~                             ~
     | <------ Reset Query ------- | R requests data
     | ---- Error Report PDU ----> | C No Data Available
     ~                             ~

   The cache may respond to either a Serial Query or a Reset Query
   informing the router that the cache cannot supply any update at all.
   The most likely cause is that the cache has lost state, perhaps due
   to a restart, and has not yet recovered.  While it is possible that a
   cache might go into such a state without dropping any of its active

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   sessions, a router is more likely to see this behavior when it
   initially connects and issues a Reset Query while the cache is still
   rebuilding its database.

   When a router receives this kind of error, the router SHOULD attempt
   to connect to any other caches in its cache list, in preference
   order.  If no other caches are available, the router MUST issue
   periodic Reset Queries until it gets a new usable load from the
   cache.

9.  Transport

   The transport-layer session between a router and a cache carries the
   binary PDUs in a persistent session.

   To prevent cache spoofing and DoS attacks by illegitimate routers, it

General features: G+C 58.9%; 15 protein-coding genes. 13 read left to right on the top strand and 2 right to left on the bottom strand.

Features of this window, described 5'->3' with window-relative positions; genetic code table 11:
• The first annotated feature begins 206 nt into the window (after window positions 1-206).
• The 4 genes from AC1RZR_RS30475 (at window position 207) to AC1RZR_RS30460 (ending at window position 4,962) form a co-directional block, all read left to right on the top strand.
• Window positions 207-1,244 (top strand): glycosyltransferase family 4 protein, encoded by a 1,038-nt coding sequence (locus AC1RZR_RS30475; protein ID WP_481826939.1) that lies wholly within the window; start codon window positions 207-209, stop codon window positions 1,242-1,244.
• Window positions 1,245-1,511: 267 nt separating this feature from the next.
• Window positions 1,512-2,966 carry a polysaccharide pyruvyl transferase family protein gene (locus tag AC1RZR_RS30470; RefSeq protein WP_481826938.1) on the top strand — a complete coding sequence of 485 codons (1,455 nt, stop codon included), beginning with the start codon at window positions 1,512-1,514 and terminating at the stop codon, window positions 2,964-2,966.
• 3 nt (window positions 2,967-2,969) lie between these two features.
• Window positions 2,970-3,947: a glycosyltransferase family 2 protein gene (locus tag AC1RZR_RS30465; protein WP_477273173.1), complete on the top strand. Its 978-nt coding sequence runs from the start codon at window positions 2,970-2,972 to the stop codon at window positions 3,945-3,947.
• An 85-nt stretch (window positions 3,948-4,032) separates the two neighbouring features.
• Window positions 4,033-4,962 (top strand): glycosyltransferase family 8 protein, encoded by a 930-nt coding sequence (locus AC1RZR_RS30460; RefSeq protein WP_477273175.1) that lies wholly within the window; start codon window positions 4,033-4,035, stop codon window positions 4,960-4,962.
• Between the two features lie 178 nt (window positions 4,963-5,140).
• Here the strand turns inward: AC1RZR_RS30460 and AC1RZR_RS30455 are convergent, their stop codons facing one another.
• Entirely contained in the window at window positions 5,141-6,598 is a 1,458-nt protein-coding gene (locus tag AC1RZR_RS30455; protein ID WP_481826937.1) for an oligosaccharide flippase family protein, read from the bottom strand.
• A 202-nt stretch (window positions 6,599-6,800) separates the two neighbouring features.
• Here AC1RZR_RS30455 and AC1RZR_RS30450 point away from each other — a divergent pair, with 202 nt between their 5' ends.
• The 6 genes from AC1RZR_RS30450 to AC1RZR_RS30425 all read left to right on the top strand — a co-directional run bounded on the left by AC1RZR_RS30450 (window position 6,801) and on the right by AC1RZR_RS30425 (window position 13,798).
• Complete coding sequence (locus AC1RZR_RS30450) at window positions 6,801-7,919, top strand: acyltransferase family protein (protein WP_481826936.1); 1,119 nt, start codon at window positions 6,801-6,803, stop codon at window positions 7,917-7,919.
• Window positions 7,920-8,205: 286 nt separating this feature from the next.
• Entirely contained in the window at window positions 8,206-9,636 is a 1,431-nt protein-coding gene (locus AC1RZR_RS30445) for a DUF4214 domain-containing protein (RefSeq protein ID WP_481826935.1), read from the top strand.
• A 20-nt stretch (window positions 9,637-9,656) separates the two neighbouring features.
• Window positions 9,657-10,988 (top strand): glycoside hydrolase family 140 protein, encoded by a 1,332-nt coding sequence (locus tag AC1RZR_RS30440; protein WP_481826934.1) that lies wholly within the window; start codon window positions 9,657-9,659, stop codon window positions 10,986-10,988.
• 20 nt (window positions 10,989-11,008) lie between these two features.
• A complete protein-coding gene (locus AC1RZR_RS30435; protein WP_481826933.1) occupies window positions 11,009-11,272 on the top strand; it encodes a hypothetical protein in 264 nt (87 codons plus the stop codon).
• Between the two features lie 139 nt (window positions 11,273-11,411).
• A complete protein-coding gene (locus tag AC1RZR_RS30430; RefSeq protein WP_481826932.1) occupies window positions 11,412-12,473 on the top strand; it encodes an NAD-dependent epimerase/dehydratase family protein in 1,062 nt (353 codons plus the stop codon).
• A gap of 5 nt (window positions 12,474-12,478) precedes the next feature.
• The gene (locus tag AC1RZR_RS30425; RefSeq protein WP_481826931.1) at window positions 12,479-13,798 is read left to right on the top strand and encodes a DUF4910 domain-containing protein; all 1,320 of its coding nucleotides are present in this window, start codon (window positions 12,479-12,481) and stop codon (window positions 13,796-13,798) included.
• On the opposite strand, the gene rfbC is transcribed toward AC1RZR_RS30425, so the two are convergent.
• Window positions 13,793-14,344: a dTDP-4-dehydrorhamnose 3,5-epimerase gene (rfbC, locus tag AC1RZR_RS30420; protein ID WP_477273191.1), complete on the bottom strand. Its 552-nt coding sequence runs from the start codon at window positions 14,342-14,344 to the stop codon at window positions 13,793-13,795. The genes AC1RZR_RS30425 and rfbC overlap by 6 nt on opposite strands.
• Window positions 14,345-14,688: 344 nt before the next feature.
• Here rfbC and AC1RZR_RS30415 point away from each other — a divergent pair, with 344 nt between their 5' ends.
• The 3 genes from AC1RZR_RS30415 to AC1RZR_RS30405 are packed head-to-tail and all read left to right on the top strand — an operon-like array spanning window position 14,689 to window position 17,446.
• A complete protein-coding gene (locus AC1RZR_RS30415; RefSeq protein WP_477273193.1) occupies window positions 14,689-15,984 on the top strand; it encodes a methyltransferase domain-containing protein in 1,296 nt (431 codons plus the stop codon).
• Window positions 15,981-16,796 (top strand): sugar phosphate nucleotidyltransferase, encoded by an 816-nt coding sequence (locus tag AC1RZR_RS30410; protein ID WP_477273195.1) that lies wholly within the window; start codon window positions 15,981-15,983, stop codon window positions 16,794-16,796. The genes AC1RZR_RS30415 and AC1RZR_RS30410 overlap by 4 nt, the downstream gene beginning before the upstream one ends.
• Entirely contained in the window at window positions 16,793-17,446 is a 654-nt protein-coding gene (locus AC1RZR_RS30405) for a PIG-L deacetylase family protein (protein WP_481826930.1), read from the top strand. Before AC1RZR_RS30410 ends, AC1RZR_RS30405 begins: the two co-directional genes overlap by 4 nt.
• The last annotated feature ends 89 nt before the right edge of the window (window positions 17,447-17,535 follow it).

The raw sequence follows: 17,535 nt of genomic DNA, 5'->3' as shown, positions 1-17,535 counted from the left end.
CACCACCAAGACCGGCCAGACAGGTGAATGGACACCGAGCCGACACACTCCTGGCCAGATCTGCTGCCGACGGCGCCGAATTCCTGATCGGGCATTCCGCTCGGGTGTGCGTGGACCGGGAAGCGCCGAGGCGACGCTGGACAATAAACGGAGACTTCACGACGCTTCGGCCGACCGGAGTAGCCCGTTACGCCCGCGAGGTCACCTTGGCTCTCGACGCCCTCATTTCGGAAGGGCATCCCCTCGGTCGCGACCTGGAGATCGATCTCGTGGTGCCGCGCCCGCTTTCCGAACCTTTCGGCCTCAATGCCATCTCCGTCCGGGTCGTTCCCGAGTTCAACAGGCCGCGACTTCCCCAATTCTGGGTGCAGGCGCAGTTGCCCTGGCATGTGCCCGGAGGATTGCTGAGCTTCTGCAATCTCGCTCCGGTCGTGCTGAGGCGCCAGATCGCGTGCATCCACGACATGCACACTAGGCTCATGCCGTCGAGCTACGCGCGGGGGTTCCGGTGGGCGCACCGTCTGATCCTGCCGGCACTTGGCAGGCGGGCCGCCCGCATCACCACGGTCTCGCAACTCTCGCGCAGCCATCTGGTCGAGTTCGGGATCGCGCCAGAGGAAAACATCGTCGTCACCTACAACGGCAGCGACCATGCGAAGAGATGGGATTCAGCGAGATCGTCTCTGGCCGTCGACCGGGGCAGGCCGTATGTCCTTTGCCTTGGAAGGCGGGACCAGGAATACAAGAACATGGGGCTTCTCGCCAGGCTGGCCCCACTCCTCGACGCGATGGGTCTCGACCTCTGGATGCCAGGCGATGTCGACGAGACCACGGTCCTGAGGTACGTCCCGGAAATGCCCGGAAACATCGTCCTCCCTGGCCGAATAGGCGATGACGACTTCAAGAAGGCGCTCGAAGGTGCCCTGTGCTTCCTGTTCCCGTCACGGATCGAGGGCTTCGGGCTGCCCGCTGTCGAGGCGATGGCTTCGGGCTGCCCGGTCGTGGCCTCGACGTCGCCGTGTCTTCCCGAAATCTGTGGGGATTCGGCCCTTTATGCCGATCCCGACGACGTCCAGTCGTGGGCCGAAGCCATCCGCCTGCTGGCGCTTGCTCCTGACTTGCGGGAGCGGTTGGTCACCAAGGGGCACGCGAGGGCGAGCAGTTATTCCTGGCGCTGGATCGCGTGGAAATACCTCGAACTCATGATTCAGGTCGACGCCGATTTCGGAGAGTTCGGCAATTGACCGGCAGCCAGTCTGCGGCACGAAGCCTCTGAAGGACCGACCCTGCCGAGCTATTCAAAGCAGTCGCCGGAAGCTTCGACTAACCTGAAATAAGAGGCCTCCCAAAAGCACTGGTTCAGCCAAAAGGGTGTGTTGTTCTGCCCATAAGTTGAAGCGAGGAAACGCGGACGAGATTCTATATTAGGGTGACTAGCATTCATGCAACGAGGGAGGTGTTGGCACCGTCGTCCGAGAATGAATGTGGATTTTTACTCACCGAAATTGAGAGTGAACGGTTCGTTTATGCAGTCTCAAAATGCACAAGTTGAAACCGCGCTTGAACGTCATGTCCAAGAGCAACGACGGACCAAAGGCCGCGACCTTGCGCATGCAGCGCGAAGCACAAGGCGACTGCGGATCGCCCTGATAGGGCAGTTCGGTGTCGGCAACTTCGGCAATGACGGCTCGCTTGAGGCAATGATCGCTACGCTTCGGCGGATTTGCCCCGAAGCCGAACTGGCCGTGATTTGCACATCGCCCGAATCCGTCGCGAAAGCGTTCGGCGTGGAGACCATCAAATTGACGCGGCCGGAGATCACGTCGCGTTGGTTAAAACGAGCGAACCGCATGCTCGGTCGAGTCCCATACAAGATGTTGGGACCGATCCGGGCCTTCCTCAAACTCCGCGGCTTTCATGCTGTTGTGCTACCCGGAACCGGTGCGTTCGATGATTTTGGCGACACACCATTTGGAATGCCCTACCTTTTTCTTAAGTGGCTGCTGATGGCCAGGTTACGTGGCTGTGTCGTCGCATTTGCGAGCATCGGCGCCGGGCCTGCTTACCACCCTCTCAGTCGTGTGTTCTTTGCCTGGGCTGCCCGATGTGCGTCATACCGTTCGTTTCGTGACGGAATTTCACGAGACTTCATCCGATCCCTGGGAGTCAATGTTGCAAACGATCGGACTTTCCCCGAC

is highly desirable that the router and the cache be authenticated to
   each other.  Integrity protection for payloads is also desirable to
   protect against monkey-in-the-middle (MITM) attacks.  Unfortunately,
   there is no protocol to do so on all currently used platforms.
   Therefore, as of the writing of this document, there is no mandatory-
   to-implement transport which provides authentication and integrity
   protection.

   To reduce exposure to dropped but non-terminated sessions, both
   caches and routers SHOULD enable keep-alives when available in the
   chosen transport protocol.

   It is expected that, when the TCP Authentication Option (TCP-AO)
   [RFC5925] is available on all platforms deployed by operators, it
   will become the mandatory-to-implement transport.

   Caches and routers MUST implement unprotected transport over TCP
   using a port, rpki-rtr (323); see Section 14.  Operators SHOULD use